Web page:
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While at breakfast with my friend earlier this week, our conversation quickly turned extraterrestrial. Blame the recent blow up in the news about the bizarre missile sightings in Los Angeles and Houston, or maybe the endless “X-Files” memes and screenshots that douse our Tumblr dashboards — but, in general, aliens and space travel are brought up pretty much daily. This time, however, there was an added level of gravity to the typically-silly subject.

“Think about it. What if aliens actually did land on Earth? Like… What do we do? Are humans ready for that?” We asked each other, eyes bugging out and images of aliens chilling poolside with us flipping through our minds.

With these pop culture references in a way normalizing the existence of life outside of Earth, most of us have become so entertained by the fantasy of an invasion, even forgetting just how scary the actualization of that hypothetical would be.

Alien fixation is not a recent pop culture phenomenon. Mankind is peppered with documentation of strange UFO sightings (taking the acronym of “unidentified flying object” in its most literal context). There’s Roman writer Julius Obsequens’s description of “burning globes” and “round shields” in A.D. 393, the flying “fire-breathing dragons” in China A.D. 747; let’s not even get started on all of the Stonehenge, Great Pyramid and Easter Island Head conspiracies. Point being, there’s an entire human history of weird shit in the sky and people marveling at them with skepticism.

And now, it goes beyond the realm of ancient sightings — astrophysics has hopped on board the “are aliens real?” bandwagon. Frank Drake developed an equation in 1961 that puts, in numerical terms, the estimation of communicative extraterrestrial life in the Milky Way. It measures the number of planets with detectable signs of life, the number of stars observed, the fraction of stars that are quiet, the fraction of stars with rocky planets in the habitable zone, the fraction of those planets that can be observed, the fraction that have life, and the fraction on which life forms reveal their existence by sending signals into space. Taking into account just how massive the Milky Way is, the question turns from “will we come into contact with aliens?” to “how have we not contacted any yet?”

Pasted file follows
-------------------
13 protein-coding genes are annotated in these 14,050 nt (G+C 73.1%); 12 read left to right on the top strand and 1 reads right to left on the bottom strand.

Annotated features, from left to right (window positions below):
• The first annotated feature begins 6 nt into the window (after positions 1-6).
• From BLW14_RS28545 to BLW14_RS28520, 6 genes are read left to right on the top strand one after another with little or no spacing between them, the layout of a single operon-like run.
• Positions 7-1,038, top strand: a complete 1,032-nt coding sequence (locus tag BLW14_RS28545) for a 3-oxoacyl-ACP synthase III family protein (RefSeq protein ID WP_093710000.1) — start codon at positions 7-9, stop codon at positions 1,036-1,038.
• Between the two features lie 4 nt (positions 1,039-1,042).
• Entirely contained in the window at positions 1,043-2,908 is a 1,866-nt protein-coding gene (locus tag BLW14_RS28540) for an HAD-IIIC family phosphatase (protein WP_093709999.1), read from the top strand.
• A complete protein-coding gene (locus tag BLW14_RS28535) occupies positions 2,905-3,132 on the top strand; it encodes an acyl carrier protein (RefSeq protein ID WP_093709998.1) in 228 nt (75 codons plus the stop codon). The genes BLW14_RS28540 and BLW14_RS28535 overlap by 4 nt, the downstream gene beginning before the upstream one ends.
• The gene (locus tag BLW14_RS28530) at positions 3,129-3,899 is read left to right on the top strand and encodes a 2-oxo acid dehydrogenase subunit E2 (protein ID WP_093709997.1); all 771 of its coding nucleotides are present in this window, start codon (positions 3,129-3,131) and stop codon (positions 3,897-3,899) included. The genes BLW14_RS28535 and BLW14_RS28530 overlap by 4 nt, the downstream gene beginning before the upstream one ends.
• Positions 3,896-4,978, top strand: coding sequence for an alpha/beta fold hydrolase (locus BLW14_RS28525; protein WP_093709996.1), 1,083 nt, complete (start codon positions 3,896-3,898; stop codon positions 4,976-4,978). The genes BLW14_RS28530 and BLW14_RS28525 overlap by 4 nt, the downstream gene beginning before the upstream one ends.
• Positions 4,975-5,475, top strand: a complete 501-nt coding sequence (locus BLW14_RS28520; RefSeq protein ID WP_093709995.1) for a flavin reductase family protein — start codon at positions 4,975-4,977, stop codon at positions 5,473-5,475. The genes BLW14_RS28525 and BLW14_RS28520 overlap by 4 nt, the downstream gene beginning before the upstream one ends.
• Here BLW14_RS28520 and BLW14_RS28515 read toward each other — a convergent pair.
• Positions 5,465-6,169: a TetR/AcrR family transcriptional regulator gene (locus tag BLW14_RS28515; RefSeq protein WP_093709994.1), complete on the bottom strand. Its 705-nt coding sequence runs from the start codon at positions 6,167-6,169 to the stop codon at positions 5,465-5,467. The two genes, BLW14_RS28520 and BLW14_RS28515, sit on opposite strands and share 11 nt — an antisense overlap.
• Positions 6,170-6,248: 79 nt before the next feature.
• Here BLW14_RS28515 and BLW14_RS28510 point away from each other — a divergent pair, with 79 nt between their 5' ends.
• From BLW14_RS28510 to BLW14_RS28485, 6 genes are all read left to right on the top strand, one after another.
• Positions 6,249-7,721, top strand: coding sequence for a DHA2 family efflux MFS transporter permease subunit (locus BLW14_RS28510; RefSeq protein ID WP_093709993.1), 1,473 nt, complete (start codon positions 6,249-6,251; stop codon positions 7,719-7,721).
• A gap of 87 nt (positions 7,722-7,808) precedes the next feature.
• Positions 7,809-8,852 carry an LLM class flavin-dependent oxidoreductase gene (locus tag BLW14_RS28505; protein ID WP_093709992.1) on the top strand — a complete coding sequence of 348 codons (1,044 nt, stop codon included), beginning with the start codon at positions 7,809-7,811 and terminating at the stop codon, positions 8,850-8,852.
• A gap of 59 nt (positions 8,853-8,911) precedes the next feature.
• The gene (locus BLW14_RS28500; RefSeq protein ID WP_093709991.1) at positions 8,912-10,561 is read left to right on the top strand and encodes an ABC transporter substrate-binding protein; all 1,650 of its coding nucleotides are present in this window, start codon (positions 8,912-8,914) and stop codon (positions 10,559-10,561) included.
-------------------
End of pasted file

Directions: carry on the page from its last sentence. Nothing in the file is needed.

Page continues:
We playfully raise our eyebrows at “missiles” on a Saturday night and tune in every episode to ridicule the pseudoscience behind “Ancient Aliens,” transforming aliens into an aesthetically-pleasing facet of pop culture. And yet, it’s also so terrifying to think about them being real. Is this assimilation of aliens just an example of trying to quell our fears of the unknown, or a way of being in denial of how real they just could be? All I know is, our real fear should be the lizard people that live in the earth’s core.

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